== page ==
noon, Feb. 8, at three p.m. The
meeting will be held at the
Garden Center, located on


Eighth Street.
The program wili be pre-
sented by Tracy and Ming
Pierce, on bonsai, the Japan-
ese art of producing dwarf
plants. The regularly sche-


duled program on air layer-
ing and grafting will be pre-
sented at the March meeting.,
Interested members of the
community are invited to at-
tend and learn about bonsai.


Mrs. Harold Beyer Hosts


Presbyeterian Women


Mrs. Harold Beyer was
hostess to the Women of the
Church of the First Presbyter-
ian Church Monday, February
5.
The devotional, based on
Mark, chapters 1, 4, 9, 10 and
15, was given by Mrs. Sidney
Brown.
Mrs. Leslie Spillers, chair-
man of personal faith and


Sank.


iank everyone in
for their support
s in Pensacola
n the Florida
Pageant. I re-
flowers, tele-
ail than any girl
'as the envy of
ant.
hard for me to
m that I lived in
1y with the finest
e state. I was


* for


disappointed because I
bring a trophy home t
county even though I di
very best, but I did have
the most wonderful lea
experiences of my life.
I spent a week working
29 of the most outsta
girls in our state. I made
friends I'll never forge
will always share a coi
bond with.
I want to again than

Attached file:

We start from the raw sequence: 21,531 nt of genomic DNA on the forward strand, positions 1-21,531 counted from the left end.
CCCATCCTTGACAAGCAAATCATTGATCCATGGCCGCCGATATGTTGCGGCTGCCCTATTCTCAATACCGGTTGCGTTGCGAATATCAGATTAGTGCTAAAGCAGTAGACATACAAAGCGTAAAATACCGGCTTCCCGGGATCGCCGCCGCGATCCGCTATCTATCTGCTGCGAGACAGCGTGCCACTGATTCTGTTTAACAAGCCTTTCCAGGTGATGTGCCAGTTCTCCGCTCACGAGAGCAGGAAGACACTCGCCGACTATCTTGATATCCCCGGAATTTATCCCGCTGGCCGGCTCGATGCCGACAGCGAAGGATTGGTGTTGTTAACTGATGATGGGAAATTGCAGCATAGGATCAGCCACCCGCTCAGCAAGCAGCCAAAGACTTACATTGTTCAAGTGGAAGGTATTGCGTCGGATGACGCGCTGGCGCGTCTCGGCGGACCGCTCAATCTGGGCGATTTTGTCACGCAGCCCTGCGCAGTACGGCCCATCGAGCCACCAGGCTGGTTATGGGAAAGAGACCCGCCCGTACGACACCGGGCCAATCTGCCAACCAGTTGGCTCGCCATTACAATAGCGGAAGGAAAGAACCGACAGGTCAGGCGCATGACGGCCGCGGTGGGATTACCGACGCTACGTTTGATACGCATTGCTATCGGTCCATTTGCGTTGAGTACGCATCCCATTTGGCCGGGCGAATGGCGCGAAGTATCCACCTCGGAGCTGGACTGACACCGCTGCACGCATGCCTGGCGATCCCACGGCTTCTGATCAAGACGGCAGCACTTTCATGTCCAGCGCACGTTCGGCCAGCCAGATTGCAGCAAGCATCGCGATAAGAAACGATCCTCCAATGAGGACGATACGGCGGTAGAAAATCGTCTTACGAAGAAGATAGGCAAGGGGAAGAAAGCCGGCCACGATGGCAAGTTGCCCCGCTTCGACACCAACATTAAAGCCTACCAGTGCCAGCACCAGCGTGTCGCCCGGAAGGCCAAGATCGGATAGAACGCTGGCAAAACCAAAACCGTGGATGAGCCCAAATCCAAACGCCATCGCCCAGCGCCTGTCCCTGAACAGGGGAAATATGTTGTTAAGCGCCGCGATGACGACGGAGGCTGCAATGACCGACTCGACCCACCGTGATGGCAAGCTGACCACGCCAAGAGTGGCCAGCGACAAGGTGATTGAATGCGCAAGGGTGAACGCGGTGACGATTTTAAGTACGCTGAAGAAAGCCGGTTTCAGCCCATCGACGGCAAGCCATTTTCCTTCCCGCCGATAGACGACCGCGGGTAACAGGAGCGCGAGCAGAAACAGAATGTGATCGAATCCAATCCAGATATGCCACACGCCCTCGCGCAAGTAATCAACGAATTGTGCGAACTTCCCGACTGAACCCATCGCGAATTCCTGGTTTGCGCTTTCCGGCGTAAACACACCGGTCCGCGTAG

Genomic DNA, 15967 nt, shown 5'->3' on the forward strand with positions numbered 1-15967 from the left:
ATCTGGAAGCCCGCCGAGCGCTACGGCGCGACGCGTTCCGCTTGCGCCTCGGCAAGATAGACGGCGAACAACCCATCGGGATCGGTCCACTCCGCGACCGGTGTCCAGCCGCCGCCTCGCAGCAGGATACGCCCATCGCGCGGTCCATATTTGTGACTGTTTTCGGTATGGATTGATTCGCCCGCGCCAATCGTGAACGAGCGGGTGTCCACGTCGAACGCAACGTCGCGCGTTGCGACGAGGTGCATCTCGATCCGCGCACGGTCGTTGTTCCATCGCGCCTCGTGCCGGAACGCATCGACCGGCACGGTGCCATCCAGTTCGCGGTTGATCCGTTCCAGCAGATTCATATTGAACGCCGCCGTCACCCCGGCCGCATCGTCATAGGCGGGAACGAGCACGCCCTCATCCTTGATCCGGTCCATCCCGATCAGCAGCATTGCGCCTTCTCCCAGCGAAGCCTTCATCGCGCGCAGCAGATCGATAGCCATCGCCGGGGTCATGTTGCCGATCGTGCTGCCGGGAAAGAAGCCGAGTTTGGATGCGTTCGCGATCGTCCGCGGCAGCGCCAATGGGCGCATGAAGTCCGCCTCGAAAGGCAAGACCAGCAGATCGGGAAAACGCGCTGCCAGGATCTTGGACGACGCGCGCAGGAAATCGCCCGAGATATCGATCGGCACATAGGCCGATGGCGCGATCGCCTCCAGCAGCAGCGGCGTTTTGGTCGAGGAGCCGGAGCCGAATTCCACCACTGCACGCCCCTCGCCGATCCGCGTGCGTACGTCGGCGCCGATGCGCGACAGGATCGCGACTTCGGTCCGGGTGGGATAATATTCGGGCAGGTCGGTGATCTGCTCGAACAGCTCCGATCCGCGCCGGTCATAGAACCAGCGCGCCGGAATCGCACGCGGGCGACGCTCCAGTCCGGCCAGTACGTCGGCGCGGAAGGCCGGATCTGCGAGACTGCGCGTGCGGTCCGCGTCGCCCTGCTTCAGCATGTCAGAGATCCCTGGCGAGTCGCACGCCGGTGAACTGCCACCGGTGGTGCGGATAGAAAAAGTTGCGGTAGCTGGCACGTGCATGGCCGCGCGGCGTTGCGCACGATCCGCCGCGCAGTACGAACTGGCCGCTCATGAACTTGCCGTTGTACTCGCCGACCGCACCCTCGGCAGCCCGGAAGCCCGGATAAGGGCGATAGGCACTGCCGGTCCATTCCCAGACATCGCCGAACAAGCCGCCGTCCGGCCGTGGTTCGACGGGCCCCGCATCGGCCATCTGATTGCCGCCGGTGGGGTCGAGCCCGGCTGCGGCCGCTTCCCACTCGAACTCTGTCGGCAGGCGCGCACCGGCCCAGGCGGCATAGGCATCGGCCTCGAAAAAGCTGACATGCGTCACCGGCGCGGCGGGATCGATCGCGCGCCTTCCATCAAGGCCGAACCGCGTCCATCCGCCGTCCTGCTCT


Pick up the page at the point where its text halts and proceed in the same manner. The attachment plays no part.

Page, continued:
'family life committee, pre-
sented a program on prayer.
She gave as some stumbling
blocks to effective prayer,
rebellion against command-
ments and purposes of God,
lack of faith, selfishness, idols
such as possessions and rep-
utation, stinginess, unforgiv-
ing spirit, pride, covetousness
and cruelty to man and beast.


Your Great Support

didn't Port St. Joe Jaycees for their
to our support and backing. Perhaps
id my the most important thing I
one of learned was that no matter
warning where I am I have the most
generous and caring friends in
g with the world and there is nothing
ending so good as coming home to
some Gulf County.
t and Thanks again,
mmon Paula Tankersley
Gulf County Junior Miss
ik the


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Citing a work by William
Barkley, Mrs. Spillers showed